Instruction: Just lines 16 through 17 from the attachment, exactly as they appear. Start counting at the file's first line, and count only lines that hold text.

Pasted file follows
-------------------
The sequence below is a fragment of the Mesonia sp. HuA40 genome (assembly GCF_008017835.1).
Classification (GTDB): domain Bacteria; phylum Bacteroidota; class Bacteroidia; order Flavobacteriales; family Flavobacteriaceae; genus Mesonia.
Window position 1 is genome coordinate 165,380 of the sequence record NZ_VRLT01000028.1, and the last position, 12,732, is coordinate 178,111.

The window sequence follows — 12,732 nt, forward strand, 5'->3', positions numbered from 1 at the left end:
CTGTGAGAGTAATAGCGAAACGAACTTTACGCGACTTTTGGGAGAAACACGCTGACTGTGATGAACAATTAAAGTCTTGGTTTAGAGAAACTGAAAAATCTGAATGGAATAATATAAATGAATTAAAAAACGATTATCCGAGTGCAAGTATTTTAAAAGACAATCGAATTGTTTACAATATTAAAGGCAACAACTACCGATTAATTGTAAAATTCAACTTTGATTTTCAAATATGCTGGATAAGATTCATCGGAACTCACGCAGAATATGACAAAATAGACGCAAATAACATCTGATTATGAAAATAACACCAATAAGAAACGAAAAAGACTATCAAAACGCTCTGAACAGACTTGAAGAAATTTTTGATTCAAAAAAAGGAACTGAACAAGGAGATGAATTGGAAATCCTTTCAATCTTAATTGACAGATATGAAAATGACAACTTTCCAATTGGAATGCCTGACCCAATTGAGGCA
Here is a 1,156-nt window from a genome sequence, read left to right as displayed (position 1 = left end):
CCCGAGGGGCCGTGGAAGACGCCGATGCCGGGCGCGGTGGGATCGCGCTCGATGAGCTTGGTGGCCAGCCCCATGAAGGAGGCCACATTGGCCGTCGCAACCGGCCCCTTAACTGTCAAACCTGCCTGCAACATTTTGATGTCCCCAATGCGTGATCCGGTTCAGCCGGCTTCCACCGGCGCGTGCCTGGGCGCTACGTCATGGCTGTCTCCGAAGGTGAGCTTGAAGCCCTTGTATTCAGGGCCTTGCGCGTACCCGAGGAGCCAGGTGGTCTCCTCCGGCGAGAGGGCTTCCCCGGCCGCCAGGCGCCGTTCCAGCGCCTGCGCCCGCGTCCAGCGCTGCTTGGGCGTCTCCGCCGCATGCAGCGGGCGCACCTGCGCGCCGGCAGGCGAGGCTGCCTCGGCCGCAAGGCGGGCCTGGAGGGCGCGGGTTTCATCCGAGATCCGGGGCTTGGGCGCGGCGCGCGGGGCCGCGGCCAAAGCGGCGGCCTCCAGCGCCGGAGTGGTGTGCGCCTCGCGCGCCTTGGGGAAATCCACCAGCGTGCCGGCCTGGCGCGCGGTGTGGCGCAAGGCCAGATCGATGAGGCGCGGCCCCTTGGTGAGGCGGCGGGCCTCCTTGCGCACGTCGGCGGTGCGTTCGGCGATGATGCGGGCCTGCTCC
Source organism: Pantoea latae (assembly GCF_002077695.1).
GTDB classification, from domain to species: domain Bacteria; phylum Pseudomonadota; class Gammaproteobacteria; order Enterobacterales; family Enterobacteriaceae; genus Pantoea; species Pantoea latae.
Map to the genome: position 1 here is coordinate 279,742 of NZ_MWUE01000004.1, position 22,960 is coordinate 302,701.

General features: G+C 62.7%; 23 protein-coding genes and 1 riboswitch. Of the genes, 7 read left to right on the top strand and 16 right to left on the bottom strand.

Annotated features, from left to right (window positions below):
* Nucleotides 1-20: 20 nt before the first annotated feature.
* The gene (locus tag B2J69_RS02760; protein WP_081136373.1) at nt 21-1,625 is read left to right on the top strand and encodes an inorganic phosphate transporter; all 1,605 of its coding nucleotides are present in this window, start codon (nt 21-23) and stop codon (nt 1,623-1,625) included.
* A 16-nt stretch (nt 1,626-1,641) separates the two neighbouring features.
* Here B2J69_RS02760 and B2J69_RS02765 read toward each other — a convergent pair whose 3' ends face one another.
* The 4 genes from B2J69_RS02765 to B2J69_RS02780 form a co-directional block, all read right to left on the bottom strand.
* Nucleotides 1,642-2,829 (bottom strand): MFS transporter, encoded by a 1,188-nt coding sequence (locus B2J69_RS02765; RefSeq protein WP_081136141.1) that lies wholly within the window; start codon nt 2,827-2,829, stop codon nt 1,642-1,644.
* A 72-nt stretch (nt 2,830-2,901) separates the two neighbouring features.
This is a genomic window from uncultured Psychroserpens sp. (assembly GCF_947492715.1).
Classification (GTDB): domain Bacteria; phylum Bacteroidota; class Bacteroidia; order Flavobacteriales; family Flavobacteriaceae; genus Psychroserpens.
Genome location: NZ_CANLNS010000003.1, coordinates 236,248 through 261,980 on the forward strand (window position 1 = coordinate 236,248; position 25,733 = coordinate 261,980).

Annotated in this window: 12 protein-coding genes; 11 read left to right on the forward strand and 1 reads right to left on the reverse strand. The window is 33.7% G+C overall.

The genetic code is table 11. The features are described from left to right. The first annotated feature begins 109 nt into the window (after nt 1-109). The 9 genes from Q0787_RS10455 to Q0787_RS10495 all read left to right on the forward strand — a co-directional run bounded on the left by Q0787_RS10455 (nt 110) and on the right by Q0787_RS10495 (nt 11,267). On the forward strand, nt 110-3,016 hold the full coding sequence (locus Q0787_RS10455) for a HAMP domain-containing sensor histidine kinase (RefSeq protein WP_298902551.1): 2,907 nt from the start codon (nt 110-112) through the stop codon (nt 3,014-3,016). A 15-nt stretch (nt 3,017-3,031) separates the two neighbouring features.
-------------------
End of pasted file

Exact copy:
* Here B2J69_RS02760 and B2J69_RS02765 read toward each other — a convergent pair whose 3' ends face one another.
* The 4 genes from B2J69_RS02765 to B2J69_RS02780 form a co-directional block, all read right to left on the bottom strand.